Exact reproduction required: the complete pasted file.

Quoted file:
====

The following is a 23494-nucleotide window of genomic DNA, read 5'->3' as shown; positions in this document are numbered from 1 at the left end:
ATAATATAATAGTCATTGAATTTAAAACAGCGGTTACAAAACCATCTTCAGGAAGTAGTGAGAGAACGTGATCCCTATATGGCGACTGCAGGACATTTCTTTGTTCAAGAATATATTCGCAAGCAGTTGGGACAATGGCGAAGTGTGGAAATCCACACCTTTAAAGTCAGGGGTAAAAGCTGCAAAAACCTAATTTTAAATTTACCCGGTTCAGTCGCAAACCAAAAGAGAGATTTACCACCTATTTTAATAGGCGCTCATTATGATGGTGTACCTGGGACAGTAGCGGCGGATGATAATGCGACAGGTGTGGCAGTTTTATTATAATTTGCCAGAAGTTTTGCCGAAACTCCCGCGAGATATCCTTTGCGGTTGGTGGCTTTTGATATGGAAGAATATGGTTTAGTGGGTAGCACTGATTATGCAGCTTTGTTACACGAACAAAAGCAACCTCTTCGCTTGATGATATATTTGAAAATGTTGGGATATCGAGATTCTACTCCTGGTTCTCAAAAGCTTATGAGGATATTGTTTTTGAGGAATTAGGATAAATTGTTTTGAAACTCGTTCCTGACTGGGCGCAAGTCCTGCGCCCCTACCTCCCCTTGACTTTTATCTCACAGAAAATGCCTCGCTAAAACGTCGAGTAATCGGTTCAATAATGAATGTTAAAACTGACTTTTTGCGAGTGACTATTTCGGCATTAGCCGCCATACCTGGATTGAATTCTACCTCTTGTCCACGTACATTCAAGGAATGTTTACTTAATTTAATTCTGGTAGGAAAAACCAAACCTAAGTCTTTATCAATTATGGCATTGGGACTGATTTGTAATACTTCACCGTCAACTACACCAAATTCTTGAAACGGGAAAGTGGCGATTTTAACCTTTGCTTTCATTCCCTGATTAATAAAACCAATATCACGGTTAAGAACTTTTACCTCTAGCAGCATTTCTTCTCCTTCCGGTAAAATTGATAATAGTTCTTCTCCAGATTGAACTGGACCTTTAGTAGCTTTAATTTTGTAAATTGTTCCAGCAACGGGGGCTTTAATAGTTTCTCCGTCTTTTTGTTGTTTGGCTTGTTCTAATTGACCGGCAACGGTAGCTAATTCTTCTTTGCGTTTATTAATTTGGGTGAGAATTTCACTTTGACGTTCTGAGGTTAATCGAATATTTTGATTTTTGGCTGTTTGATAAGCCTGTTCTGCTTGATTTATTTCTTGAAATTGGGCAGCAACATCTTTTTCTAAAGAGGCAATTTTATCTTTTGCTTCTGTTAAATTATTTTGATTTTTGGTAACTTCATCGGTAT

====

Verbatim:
The following is a 23494-nucleotide window of genomic DNA, read 5'->3' as shown; positions in this document are numbered from 1 at the left end:
ATAATATAATAGTCATTGAATTTAAAACAGCGGTTACAAAACCATCTTCAGGAAGTAGTGAGAGAACGTGATCCCTATATGGCGACTGCAGGACATTTCTTTGTTCAAGAATATATTCGCAAGCAGTTGGGACAATGGCGAAGTGTGGAAATCCACACCTTTAAAGTCAGGGGTAAAAGCTGCAAAAACCTAATTTTAAATTTACCCGGTTCAGTCGCAAACCAAAAGAGAGATTTACCACCTATTTTAATAGGCGCTCATTATGATGGTGTACCTGGGACAGTAGCGGCGGATGATAATGCGACAGGTGTGGCAGTTTTATTATAATTTGCCAGAAGTTTTGCCGAAACTCCCGCGAGATATCCTTTGCGGTTGGTGGCTTTTGATATGGAAGAATATGGTTTAGTGGGTAGCACTGATTATGCAGCTTTGTTACACGAACAAAAGCAACCTCTTCGCTTGATGATATATTTGAAAATGTTGGGATATCGAGATTCTACTCCTGGTTCTCAAAAGCTTATGAGGATATTGTTTTTGAGGAATTAGGATAAATTGTTTTGAAACTCGTTCCTGACTGGGCGCAAGTCCTGCGCCCCTACCTCCCCTTGACTTTTATCTCACAGAAAATGCCTCGCTAAAACGTCGAGTAATCGGTTCAATAATGAATGTTAAAACTGACTTTTTGCGAGTGACTATTTCGGCATTAGCCGCCATACCTGGATTGAATTCTACCTCTTGTCCACGTACATTCAAGGAATGTTTACTTAATTTAATTCTGGTAGGAAAAACCAAACCTAAGTCTTTATCAATTATGGCATTGGGACTGATTTGTAATACTTCACCGTCAACTACACCAAATTCTTGAAACGGGAAAGTGGCGATTTTAACCTTTGCTTTCATTCCCTGATTAATAAAACCAATATCACGGTTAAGAACTTTTACCTCTAGCAGCATTTCTTCTCCTTCCGGTAAAATTGATAATAGTTCTTCTCCAGATTGAACTGGACCTTTAGTAGCTTTAATTTTGTAAATTGTTCCAGCAACGGGGGCTTTAATAGTTTCTCCGTCTTTTTGTTGTTTGGCTTGTTCTAATTGACCGGCAACGGTAGCTAATTCTTCTTTGCGTTTATTAATTTGGGTGAGAATTTCACTTTGACGTTCTGAGGTTAATCGAATATTTTGATTTTTGGCTGTTTGATAAGCCTGTTCTGCTTGATTTATTTCTTGAAATTGGGCAGCAACATCTTTTTCTAAAGAGGCAATTTTATCTTTTGCTTCTGTTAAATTATTTTGATTTTTGGTAACTTCATCGGTAT